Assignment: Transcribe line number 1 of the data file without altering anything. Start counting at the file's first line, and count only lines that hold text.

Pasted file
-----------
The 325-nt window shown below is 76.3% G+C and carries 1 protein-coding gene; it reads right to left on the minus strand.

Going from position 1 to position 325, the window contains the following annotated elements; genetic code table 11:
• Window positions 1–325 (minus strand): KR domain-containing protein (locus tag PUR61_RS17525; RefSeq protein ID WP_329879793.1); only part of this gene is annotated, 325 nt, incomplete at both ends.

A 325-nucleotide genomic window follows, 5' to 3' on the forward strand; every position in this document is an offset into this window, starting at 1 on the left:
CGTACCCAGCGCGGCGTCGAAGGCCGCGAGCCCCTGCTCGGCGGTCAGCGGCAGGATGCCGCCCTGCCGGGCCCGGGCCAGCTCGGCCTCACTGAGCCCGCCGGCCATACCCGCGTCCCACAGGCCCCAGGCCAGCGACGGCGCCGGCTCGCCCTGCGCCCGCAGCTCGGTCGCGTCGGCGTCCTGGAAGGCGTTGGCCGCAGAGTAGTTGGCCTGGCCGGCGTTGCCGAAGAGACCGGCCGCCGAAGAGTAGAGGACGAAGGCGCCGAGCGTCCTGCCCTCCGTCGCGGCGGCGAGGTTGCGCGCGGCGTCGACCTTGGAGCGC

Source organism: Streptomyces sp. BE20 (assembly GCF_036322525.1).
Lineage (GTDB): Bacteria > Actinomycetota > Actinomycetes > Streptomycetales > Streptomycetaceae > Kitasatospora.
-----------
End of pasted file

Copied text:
The 325-nt window shown below is 76.3% G+C and carries 1 protein-coding gene; it reads right to left on the minus strand.